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No Need for Proof

Chapter 2 of the “Tannisho” can be described as a description of faith, especially within our uncertainties.

One uncertainty is, “Does saying the Nembutsu actually work?” Although asked badly because it assumes that my saying the Nembutsu is what makes it “work,” Shinran Shonin answers this uncertainty by expressing it as well:

“I am entirely ignorant as to whether the Nembutsu is really the cause of Birth in the Pure Land, or whether it is the karma which will cause me to fall into hell.”

There are some things we can't prove. When we ask for proof, we will instead discover that we neither have the heart that can understand nor receive the very thing we are asking proof for.

For example, if we were to demand from our significant other, “I need you to prove your love for me,” we will discover that, because of our words, our significant other doesn't feel so significant.

We have effectively negated every act, every thought, and every bond of love that has been shared with us. Because all these things have already been given, even if we could list, tally and somehow score it all, none of this will be recognized as proof.

Assuming that our significant other loves us, how much more than everything can they give? What else can they do to help us understand and overcome the uncertainty we have just expressed? All they can do is keep sharing their love and hope we will somehow “get it.” Given the request, it is probably not a realistic expectation.

Fortunately, even when we can't see it ourselves, we often have others who can point out what we weren't able to see. Hopefully, we have relationships that can provide the framework to help us understand things like love.

In this discovery, I think, we will find that love is not something meant to be proved. Instead, it is something to receive, experience, share and give. In other words, in order to experience love, faith is required. In order to have faith, you need to feel assured. Love is often how we understand this feeling of assurance.

Although Shinran Shonin tells us that the Nembutsu cannot be proven, we are told what was received. Despite the “uncertainty,” Shinran Shonin tells us about the relationships that have been shared, and that made it possible to meet with the Vow that becomes Nembutsu. Shinran Shonin says:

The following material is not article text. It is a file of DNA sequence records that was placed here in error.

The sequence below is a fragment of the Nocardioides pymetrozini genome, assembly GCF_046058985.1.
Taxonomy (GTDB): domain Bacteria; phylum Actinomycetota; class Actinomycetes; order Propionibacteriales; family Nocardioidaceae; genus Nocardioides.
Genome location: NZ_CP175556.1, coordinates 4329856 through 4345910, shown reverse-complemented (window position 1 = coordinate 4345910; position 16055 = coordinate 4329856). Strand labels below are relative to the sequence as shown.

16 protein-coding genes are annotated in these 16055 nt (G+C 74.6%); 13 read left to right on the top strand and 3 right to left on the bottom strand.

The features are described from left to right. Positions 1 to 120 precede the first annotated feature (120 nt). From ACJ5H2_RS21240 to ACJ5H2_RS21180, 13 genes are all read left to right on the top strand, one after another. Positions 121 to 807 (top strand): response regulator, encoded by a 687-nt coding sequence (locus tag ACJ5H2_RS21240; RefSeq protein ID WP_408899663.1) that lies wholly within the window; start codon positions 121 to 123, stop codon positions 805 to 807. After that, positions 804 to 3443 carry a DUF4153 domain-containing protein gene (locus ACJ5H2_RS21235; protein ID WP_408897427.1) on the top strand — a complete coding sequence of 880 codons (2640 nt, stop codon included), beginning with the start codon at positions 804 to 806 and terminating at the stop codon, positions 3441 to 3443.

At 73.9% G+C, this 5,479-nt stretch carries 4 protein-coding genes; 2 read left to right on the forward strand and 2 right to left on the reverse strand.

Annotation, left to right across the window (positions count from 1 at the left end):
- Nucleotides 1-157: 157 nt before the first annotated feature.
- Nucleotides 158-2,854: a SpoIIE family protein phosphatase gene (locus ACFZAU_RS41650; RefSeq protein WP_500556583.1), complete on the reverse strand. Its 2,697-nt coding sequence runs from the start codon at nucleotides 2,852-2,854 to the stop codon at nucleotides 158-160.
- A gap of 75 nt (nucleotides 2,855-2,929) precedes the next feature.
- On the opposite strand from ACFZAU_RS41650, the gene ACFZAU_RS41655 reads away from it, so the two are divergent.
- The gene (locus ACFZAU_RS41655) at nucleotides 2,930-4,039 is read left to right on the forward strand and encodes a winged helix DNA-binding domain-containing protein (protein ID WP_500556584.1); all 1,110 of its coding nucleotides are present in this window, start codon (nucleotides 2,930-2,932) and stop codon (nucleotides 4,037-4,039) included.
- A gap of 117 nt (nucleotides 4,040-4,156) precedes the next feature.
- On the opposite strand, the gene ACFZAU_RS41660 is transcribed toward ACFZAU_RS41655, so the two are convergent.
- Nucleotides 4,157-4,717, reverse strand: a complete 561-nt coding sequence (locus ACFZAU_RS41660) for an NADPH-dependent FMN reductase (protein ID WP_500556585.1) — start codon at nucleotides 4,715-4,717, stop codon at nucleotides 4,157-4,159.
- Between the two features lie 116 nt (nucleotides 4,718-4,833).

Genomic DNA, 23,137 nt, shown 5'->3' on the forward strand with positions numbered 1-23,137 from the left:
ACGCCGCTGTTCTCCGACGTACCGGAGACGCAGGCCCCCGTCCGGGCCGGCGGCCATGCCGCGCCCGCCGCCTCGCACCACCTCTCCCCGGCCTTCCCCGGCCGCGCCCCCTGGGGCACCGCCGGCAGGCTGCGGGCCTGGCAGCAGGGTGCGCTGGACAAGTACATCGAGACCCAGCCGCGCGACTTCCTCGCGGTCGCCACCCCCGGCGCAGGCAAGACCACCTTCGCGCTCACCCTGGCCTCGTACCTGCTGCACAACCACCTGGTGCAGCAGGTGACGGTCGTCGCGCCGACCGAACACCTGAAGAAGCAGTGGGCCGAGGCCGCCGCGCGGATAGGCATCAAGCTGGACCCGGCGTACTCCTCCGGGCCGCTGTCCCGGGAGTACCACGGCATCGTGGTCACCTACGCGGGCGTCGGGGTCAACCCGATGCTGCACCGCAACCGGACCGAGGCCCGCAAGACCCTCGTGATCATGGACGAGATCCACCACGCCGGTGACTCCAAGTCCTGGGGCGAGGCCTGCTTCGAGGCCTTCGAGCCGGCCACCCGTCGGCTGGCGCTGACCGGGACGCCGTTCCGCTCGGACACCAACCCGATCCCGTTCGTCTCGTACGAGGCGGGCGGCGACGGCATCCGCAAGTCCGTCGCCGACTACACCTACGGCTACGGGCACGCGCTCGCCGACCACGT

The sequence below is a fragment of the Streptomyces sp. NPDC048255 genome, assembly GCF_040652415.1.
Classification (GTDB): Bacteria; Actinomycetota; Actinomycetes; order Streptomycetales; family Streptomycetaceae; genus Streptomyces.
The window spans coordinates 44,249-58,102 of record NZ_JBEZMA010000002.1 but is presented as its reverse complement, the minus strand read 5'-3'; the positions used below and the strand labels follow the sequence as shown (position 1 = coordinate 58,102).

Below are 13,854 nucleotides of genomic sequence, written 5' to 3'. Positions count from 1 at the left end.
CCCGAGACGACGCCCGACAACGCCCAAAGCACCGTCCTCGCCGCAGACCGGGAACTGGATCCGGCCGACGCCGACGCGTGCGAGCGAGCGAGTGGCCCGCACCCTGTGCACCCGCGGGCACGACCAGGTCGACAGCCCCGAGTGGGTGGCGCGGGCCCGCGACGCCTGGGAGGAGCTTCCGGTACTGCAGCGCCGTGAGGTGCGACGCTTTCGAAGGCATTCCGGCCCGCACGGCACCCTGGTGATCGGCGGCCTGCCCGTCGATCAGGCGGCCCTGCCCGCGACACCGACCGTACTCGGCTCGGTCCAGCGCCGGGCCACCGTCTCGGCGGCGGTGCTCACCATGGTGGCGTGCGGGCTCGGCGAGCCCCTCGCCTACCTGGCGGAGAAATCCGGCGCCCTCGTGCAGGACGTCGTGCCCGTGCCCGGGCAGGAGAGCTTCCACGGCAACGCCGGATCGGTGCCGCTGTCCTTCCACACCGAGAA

“If the Original Vow of Amida is true, then Sakyamuni's sermons cannot be untrue. If the Buddha's words are true, then Zendo's comments cannot be untrue. If Zendo's comments are true, how can Honen's sayings be false? If Honen's sayings are true, what I, Shinran, say cannot possibly be false, either. After all is said, such is the faith of this simpleton. Beyond this, it is entirely left up to each one of you whether you accept and believe in the Nembutsu or reject it.”

The relationship Shinran Shonin is talking about here is the relationship with Nembutsu, and is first described by saying, “if the Vow is true.” Although stated clumsily, the heart and source of the Nembutsu, that which cannot be proven, is the Vow. But, why not simply say the Vow is true?

As mentioned earlier, there are some things that cannot be proven and some that don't need proof: It is more important to recognize and receive. Shinran Shonin recognized the great work necessary to simply hear the Vow, and recite the Nembutsu. Shinran Shonin also expresses gratitude to the people who provided the framework necessary to receive the gift of the Vow. This gift, we are told, is not to take for granted. It is a gift that can be shared, but it is a gift that cannot be proven. The Nembutsu is too precious for that kind of sharing.

Like the love shared between significant others is not forced, demanded or proved — even while, at times, it can be taken for granted — when we are able to live our lives in faith we discover how reliable this “thing” that refuses to be proven is.

The Nembutsu is the gift that has been shared from the past, the gift shared in the present, and the gift bequeathed to the future. We do this because we know it is real.

The Nembutsu, however, is not a gift simply shared between humans. It is a gift shared by a Buddha. This is the reason why Shinran Shonin worked so hard to help us to hear. The Nembutsu is a gift that does not simply tell us how good we can be, as in love, but also tells us what we can become.

It is a gift that ties not just individuals or families, or even communities together. The Nembutsu can tie together humanity itself. It is that gift that informs us that no one ever has to live a life in vain. It tells us that each and every one of us matters. It is a gift that is both true and real. This, too, is not forced upon us. It is up to us to decide.

After all is said, such is the faith of this simpleton. Beyond this, it is entirely left up to each one of you whether you accept and believe in the Nembutsu or reject it.


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